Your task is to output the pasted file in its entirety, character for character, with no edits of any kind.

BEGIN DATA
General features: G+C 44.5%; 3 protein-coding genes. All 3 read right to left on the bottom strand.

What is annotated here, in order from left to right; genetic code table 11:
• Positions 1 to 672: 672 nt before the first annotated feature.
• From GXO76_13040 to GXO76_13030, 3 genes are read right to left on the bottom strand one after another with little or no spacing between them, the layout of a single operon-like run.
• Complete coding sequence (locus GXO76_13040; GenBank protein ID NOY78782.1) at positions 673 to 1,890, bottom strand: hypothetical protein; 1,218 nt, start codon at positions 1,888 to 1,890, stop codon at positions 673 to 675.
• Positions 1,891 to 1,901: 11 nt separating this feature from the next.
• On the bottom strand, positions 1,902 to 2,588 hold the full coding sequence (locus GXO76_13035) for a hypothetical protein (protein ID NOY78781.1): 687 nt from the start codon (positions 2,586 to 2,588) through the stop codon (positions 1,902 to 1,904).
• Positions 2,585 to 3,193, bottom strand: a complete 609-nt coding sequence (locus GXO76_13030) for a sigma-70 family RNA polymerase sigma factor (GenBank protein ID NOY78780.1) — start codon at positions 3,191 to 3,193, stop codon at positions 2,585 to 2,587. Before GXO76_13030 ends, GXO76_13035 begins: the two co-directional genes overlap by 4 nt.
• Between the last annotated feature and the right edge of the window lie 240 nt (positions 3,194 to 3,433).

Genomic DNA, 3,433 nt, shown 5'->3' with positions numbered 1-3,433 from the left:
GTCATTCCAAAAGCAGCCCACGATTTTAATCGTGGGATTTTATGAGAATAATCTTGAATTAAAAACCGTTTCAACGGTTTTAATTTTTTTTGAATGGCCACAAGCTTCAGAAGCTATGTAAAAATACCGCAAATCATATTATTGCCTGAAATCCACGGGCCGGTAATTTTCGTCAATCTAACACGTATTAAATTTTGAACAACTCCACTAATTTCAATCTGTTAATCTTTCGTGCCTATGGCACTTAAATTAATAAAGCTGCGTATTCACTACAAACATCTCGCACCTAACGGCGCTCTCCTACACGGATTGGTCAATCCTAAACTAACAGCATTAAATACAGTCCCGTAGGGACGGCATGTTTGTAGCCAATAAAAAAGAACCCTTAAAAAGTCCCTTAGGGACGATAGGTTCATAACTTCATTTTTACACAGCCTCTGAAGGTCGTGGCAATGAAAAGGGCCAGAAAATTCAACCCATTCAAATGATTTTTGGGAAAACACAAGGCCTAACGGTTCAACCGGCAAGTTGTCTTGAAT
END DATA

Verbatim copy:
General features: G+C 44.5%; 3 protein-coding genes. All 3 read right to left on the bottom strand.

What is annotated here, in order from left to right; genetic code table 11:
• Positions 1 to 672: 672 nt before the first annotated feature.
• From GXO76_13040 to GXO76_13030, 3 genes are read right to left on the bottom strand one after another with little or no spacing between them, the layout of a single operon-like run.
• Complete coding sequence (locus GXO76_13040; GenBank protein ID NOY78782.1) at positions 673 to 1,890, bottom strand: hypothetical protein; 1,218 nt, start codon at positions 1,888 to 1,890, stop codon at positions 673 to 675.
• Positions 1,891 to 1,901: 11 nt separating this feature from the next.
• On the bottom strand, positions 1,902 to 2,588 hold the full coding sequence (locus GXO76_13035) for a hypothetical protein (protein ID NOY78781.1): 687 nt from the start codon (positions 2,586 to 2,588) through the stop codon (positions 1,902 to 1,904).
• Positions 2,585 to 3,193, bottom strand: a complete 609-nt coding sequence (locus GXO76_13030) for a sigma-70 family RNA polymerase sigma factor (GenBank protein ID NOY78780.1) — start codon at positions 3,191 to 3,193, stop codon at positions 2,585 to 2,587. Before GXO76_13030 ends, GXO76_13035 begins: the two co-directional genes overlap by 4 nt.
• Between the last annotated feature and the right edge of the window lie 240 nt (positions 3,194 to 3,433).

Genomic DNA, 3,433 nt, shown 5'->3' with positions numbered 1-3,433 from the left:
GTCATTCCAAAAGCAGCCCACGATTTTAATCGTGGGATTTTATGAGAATAATCTTGAATTAAAAACCGTTTCAACGGTTTTAATTTTTTTTGAATGGCCACAAGCTTCAGAAGCTATGTAAAAATACCGCAAATCATATTATTGCCTGAAATCCACGGGCCGGTAATTTTCGTCAATCTAACACGTATTAAATTTTGAACAACTCCACTAATTTCAATCTGTTAATCTTTCGTGCCTATGGCACTTAAATTAATAAAGCTGCGTATTCACTACAAACATCTCGCACCTAACGGCGCTCTCCTACACGGATTGGTCAATCCTAAACTAACAGCATTAAATACAGTCCCGTAGGGACGGCATGTTTGTAGCCAATAAAAAAGAACCCTTAAAAAGTCCCTTAGGGACGATAGGTTCATAACTTCATTTTTACACAGCCTCTGAAGGTCGTGGCAATGAAAAGGGCCAGAAAATTCAACCCATTCAAATGATTTTTGGGAAAACACAAGGCCTAACGGTTCAACCGGCAAGTTGTCTTGAAT